A blue high-speed Ouigo low-cost TGV train arriving at  de l'Est railway station in Paris, with the the Sacre-Coeur Basilica in the background
From cheap services to railcards, here's how to save money on train travel. Photo: Joel Saget / AFP

Railcards are the most common way to cut the cost of a ticket. In some cases, the card can even pay for itself in one journey. France’s rail operator SNCF has a range of cards available for everyone from impoverished students to regular business travellers with an expenses account to burn.

But if you’re not a regular traveller there are also a range of offers plus cheaper services to opt for.

Let’s start with the railcards.

Liberté card

This one’s really for business travellers, who use the TGV or Ouigo and Intercite trains regularly. And it comes with a price to match – €399 for a year. This guarantees cardholders 60 percent off SNCF’s Business Première fares when travelling standard class, and  45 percent off Business Première fares when travelling 1st class. Plus, there’s between 25 percent and 50 percent off TER fares in certain regions, and it’s valid for use in other European countries.

Forfait pass

Effectively a season ticket, this one’s for commuters who regularly use TGV INOUI or Intercité services to get to work. Prices vary based on how much you travel, and you can get annual, monthly or weekly passes. Click here for a calculation of how much you will have to pay.

Avantage Senior 60+ card

SNCF relatively recently rebranded its railcards under the Avantage umbrella. If you’re aged 60 or over and travel occasionally with TGV Inoui, Intercités or TER in France, you will save 30 percent on first and standard class travel, for an annual fee of €49. And there’s 60 percent off ticket prices for up to three accompanying children aged between four and 11.

In fact, standard fares are capped for all destinations in France, no matter when you book. And that’s on top of a 30 percent guaranteed discount on 1st- and standard-class train tickets. 

You’re guaranteed affordable fares, even at the last minute. They’re currently capped as follows:

  • €39 or less for a short journey (under 90 minutes)
  • €59 or less for a medium-length journey (between 90 minutes and three hours)
  • €79 or less for the longest journey (over three hours)

Plus, there are savings on food and drink prices on the train – as well as other perks that are worth looking into.

Avantage Adulte Card

If you’re aged 27-59 and take TGV Inoui, Intercités or TER trains often, it’s worth looking into the Avantage Adulte card – which has replaced the Avantage Weekend and Avantage Famille cards – because you’ll save 30 percent on first and standard class tickets for the annual €49 fee.

Discounts extend to accompanying adults, and there’s 60 percent off ticket prices for up to three accompanying children aged between four and 11.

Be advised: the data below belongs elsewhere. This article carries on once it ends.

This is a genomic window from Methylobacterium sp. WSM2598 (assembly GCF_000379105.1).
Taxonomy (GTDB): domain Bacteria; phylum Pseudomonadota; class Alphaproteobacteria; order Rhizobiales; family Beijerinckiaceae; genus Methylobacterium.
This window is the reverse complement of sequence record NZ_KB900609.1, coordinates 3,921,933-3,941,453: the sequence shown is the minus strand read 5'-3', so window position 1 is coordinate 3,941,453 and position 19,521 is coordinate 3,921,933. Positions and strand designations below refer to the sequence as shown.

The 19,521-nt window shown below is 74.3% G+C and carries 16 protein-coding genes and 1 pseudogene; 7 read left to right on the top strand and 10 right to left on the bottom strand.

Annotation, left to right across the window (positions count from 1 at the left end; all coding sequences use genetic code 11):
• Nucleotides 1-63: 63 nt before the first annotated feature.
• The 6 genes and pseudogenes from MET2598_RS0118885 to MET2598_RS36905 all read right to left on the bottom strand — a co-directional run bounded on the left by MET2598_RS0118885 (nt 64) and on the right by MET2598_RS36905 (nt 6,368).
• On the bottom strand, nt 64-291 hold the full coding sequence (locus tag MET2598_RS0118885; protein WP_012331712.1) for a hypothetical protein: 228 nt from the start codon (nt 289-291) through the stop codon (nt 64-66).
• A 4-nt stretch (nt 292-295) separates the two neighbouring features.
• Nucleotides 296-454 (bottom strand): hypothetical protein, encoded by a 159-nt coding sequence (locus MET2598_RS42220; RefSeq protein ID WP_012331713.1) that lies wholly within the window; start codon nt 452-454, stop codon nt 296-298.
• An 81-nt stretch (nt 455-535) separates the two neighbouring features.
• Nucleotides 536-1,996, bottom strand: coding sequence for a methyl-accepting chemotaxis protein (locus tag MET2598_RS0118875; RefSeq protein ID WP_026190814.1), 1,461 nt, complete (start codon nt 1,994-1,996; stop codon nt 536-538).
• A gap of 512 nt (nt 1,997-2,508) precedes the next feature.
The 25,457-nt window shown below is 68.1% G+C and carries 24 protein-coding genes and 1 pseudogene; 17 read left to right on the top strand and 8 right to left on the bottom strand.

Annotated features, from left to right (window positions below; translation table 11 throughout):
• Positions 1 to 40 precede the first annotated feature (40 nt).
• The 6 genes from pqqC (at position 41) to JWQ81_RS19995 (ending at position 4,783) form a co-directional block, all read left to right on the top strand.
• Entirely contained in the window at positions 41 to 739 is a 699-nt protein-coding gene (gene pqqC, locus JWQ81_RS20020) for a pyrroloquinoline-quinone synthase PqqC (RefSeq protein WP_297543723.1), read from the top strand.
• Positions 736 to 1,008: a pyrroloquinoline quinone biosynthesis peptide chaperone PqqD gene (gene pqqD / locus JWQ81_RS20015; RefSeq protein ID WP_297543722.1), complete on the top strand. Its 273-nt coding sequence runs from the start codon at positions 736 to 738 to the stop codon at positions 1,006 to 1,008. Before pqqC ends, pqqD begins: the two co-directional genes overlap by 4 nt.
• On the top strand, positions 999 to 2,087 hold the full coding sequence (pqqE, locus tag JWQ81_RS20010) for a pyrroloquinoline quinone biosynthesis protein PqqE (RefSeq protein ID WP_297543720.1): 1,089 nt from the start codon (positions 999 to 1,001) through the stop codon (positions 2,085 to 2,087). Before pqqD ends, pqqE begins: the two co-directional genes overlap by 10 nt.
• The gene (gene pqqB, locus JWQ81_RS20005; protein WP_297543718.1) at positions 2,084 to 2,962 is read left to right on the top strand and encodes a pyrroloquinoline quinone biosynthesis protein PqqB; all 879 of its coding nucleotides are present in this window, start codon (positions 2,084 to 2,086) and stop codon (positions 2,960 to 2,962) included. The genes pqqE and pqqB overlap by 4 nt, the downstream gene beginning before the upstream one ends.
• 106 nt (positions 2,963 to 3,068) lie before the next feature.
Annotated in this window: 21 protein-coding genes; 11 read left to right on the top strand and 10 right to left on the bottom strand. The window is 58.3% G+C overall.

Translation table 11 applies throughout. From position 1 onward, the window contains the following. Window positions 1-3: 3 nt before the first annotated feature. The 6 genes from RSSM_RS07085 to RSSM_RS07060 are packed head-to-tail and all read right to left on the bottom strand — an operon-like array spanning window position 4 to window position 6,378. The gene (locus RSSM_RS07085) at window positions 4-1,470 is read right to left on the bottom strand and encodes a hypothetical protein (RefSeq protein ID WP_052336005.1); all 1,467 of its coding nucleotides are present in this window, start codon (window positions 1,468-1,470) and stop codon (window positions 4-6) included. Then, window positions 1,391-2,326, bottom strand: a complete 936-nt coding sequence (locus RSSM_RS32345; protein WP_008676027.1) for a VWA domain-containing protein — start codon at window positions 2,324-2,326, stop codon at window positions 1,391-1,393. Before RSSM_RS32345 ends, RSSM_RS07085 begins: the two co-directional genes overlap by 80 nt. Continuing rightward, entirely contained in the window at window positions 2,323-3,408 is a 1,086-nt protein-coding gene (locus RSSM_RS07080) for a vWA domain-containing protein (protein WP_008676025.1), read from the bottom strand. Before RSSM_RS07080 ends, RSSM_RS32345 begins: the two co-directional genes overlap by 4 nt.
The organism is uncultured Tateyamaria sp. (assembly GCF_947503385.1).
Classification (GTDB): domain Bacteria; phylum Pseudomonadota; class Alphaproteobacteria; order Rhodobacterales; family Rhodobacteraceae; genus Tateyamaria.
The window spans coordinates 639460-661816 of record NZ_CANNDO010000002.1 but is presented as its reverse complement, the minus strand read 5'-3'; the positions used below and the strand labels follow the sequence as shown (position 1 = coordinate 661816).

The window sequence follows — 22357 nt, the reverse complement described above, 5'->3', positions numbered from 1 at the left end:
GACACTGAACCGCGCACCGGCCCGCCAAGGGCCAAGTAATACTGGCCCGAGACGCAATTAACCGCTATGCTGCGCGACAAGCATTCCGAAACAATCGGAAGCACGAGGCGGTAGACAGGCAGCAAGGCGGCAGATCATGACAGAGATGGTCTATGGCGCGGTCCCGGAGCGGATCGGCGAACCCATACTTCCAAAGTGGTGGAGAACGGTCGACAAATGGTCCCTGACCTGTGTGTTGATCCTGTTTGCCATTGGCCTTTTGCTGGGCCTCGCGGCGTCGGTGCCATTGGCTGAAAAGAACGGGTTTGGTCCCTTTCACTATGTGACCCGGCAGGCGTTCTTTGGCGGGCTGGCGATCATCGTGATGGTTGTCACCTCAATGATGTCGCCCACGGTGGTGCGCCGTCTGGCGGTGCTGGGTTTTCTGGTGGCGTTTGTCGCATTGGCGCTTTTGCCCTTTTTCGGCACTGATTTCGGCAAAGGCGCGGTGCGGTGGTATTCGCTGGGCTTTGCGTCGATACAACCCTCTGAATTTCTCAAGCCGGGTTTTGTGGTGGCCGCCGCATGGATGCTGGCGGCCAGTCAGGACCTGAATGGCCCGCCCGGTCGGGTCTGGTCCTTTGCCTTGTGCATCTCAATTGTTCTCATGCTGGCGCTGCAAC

As with the Senior card, standard class fares are capped for all destinations in France. And you get the onboard perks too, including 15 percent off food and drink from the trolley.

Avantage Jeune Card

For anyone aged 12 to 27, the Avantage Jeune card will save you 30 percent on TGV Inoui and Intercité services that require booking for the annual €49 fee.

Standard class fares are capped for all destinations in France. And you get the onboard perks too, including 15 percent off food and drink from the trolley.

Other ways to save money

If you’re not a regular travellers and don’t want a railcard, there are other ways to save money when travelling.

Ouigo trains

SNCF’s low-cost TGV service offers high-speed cut-price travel in and out of Paris to 17 French destinations. There are drawbacks though, the trains have fewer on-board services and some of them only go to stations close to a city, rather than the city-centre station – so it’s worth checking when you book exactly where you will end up.

Children under 12 years of age can travel for €5 all year long, or €8 to or from a station in Paris.

Railcards are valid on Ouigo trains, cutting ticket prices further.

Happy Hour

Be aware of last-minute ‘Happy Hour’ deals on available on select days for selected Intercité trains to a selection of destinations around France. You could save up to 50 percent on ticket prices. And, yes, railcards are valid.

Ticket sales

Watch out, too, for announcements of when tickets are available for sale. From November 3rd, for example, rail tickets are available up to March 27, 2022 – and up to July 2, 2022, for Inoui tickets.

Early booking may get you a good deal, and SNCF offers regular deals particularly around peak travel times such as summer and Christmas. Downloading the SNCF app will get you advance notification of sales.